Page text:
At UxPA this year, I attended a presentation titled: “C(ollab) RITE: How to run impactful iterative studies in a fast paced environment” by two researchers from Google. My team at Autodesk already conducts quick, collaborative, iterative, formative usability tests similar to RITE, so for me the question was: what’s the difference between traditional usability testing, RITE, and C-RITE?
Traditional or summative usability testing involves recruiting representative users, defining key tasks, determining a test protocol, testing with users utilizing think-aloud protocols, and recording observations. Brainstorming solutions to problems and re-testing or redesign work feed into the next design cycle rather than into the current usability test phase. Collaboration between stakeholders may also be quite limited.
RITE (Rapid Iterative Testing and Evaluation), developed by Microsoft® Games Studios and Microsoft Research (2002), like traditional usability, involves representative users engaging in real tasks with the product. Test sessions are observed by product team stakeholders. Users ‘think aloud’ as they interact with the product. Observations are recorded and following each test session, are discussed and agreed upon by all product team stakeholders.
Unlike traditional testing however, all stakeholders are involved in prioritizing problems observed and identifying solutions to usability issues. Moreover, problems are identified, iterated upon and fixed quickly within the current usability test phase.
For more on the RITE process, how and when to use it to find and fix usability problems, refer to Chauncey Wilson’s recently published DUX article on this topic.
C(ollab) RITE or C-RITE is an extension of the RITE method that uses stakeholder collaboration throughout the entire user-centered cycle vs. just observing and discussing test sessions and brainstorming solutions as they would using RITE.
C-RITE maximizes the impact of RITE by ensuring cross-disciplinary collaboration on planning, research observation, analysis, and design exploration within an agile, user-centered development framework.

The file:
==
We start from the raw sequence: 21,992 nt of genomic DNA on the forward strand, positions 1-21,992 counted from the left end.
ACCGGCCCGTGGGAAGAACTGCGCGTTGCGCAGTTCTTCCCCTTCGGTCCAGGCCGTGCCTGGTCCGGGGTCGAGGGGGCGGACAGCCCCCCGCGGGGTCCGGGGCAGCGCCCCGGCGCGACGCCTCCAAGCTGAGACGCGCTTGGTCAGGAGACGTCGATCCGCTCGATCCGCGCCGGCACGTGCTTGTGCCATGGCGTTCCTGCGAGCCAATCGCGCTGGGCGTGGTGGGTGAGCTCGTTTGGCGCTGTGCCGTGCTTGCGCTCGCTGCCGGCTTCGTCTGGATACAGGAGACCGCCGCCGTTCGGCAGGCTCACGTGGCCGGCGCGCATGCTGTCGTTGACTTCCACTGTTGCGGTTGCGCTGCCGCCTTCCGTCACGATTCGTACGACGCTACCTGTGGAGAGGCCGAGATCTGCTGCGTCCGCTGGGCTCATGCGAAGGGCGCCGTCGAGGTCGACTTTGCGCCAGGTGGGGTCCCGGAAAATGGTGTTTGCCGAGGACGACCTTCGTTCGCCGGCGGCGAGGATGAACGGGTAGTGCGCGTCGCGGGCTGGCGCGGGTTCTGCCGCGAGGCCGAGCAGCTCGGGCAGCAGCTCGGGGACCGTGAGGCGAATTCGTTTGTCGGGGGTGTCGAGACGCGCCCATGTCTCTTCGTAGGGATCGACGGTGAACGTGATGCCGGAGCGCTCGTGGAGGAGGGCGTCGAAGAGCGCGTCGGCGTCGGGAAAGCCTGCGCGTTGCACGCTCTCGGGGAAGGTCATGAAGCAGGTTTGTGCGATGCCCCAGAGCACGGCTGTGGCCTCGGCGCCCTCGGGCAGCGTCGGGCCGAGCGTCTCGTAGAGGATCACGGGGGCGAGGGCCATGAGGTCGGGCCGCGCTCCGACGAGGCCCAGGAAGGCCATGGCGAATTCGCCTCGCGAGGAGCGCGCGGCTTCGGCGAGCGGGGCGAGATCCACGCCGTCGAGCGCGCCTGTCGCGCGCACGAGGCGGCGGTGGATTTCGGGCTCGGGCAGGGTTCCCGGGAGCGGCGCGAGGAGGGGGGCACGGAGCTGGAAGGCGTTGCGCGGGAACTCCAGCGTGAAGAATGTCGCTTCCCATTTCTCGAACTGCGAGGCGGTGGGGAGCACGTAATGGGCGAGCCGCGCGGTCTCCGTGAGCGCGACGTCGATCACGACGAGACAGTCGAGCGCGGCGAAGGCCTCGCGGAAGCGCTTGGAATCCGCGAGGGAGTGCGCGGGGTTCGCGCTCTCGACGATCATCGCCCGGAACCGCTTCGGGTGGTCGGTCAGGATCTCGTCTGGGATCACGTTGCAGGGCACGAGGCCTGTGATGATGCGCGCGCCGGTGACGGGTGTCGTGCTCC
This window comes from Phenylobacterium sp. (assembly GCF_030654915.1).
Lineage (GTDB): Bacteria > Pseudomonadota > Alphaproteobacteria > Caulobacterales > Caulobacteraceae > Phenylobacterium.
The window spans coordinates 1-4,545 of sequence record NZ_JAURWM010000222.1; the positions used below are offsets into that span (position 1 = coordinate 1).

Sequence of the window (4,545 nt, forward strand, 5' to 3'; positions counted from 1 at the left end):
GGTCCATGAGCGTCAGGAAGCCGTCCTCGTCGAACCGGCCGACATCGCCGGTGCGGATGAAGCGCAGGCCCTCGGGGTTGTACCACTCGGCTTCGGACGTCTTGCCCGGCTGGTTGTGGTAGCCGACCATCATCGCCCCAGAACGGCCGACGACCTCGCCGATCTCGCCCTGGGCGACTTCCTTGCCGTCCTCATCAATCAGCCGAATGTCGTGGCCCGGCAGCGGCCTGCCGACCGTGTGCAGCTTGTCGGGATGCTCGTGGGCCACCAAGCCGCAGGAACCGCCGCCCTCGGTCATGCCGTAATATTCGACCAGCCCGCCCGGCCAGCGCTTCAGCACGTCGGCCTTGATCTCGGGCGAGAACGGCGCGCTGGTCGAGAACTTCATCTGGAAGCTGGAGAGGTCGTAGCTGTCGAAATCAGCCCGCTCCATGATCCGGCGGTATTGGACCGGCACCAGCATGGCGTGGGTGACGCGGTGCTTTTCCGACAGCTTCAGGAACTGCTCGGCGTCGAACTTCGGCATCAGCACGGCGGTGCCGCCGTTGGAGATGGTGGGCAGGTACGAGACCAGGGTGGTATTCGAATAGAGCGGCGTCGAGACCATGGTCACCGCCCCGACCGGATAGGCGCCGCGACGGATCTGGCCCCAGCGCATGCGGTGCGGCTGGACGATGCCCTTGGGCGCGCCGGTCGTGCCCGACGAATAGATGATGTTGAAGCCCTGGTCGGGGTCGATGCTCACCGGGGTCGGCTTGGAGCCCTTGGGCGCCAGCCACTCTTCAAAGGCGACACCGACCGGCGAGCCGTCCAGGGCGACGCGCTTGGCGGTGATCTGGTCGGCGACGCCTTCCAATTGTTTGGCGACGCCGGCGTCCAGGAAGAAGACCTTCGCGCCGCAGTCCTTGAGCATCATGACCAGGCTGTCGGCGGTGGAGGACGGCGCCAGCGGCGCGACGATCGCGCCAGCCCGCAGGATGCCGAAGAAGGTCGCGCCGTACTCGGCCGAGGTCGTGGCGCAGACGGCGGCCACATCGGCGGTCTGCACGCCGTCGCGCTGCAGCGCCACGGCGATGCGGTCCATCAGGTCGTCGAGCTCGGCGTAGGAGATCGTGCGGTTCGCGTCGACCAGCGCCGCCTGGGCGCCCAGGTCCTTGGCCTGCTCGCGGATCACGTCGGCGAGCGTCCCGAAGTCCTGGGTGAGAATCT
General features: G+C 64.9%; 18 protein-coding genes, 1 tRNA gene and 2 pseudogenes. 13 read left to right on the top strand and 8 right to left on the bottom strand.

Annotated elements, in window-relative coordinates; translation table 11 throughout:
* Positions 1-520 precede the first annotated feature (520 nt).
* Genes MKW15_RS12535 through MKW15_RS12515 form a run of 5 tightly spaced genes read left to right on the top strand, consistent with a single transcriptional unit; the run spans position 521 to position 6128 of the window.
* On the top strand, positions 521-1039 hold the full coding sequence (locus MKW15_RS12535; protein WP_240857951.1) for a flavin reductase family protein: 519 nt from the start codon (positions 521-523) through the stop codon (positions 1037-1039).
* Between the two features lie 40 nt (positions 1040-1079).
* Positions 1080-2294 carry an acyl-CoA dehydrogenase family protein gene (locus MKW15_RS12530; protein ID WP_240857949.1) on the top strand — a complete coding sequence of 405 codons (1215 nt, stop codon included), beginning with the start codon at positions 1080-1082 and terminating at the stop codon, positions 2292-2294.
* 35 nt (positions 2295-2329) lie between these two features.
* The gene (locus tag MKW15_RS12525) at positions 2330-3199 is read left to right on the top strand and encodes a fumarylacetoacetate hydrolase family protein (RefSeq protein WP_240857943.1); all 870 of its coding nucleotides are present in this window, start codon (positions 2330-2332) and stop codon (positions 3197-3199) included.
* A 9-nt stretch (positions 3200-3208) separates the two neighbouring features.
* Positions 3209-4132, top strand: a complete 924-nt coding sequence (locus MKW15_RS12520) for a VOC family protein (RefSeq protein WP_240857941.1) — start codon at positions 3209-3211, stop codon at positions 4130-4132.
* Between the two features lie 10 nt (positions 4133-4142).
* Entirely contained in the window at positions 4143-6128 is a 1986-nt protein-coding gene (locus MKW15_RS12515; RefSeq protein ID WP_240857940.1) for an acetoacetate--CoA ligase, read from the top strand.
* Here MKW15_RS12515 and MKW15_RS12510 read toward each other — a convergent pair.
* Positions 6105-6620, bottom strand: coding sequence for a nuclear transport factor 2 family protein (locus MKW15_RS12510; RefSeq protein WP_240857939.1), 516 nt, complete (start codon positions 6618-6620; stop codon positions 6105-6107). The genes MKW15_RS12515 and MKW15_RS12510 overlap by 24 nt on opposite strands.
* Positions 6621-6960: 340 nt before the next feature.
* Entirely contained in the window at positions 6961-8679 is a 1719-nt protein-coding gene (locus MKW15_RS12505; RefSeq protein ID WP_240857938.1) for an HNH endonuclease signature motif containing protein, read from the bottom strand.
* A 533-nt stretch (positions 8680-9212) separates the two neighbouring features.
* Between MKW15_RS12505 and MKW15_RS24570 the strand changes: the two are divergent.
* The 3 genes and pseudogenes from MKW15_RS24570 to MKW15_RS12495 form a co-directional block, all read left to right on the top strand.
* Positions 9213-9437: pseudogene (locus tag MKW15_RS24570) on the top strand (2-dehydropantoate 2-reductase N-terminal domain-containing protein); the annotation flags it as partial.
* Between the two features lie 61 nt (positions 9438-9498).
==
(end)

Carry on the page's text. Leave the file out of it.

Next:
Given C-RITE’s extensive collaboration throughout the user centered design process, Google can recruit representative users, plan tests, design and test their content, iterate it and prototype designs for their next cycle within a week or so. This is much faster than both traditional usability methods and RITE.
Traditional usability timelines compared to RITE and C-RITE:
Most of us likely engage in some combination of traditional and RITE methodologies as needed to ensure we get user feedback to inform our design decisions. Given that traditional usability testing is summative or ‘out of box’ and thereby tests an entire application, the testing and design process is quite involved and time consuming.
With RITE methodology, collaboration during the test and design phase allow for that part of the process to be completed more quickly than with traditional testing. A potential problem with RITE though is how challenging it can be for stakeholders to commit to 1-2 weeks of involvement.
C-RITE addresses this issue by reducing the collaborative work into 2.5 days per week. In that time, design problems are researched, analyzed, reported, prioritized, designed for and prototyped. If a cyclic C-RITE process has been adopted, i.e., repeating it weekly or biweekly, the planning and recruitment phase of the process can be shortened, further shrinking the timeline.
RITE and C-RITE have distinct strengths and weaknesses over traditional usability testing.
- Gets the entire team engaged in the process
- Allows for quick design iteration, reducing ‘fear of failure’ that designers may hav
- Stakeholders will be highly motivated by the opportunity to express opinions on what they’ve observed
- For the Design Lead/Owner, being able to listen to and build on others’ insights makes for richer design discussions
- Full time recruiting support is needed to ensure a continuous pool of participants
- Involves a time commitment and steady involvement from all stakeholders
- Some changes may not be possible in the short iteration timeframe based on software/UI architecture
RITE and C-RITE provide a quick feedback loop where user insights are adopted quickly, product teams are provided with a clear sense of progress, and user centered design advocates are born.
Medlock, M.C., Wixon, D., Terrano, M., Romero, R., & Fulton, B. (2002). Using the RITE method to improve products: A definition and a case study. Presented at the Usability Professionals’ Association, Orlando Florida.
Roeber, H., Jain, J. (2013). C(ollab) RITE: How to run impactful iterative studies in a fast paced environment. Presented at the User Experience Professionals’ Association, Washington DC.
Shirey, J., Charng, A., & Nguyen, Q. (2013). The RITE way to prototype. UX Magazine. Retrieved March 19, 2013 from http://uxmag.com/articles/the-rite-way-to-prototype.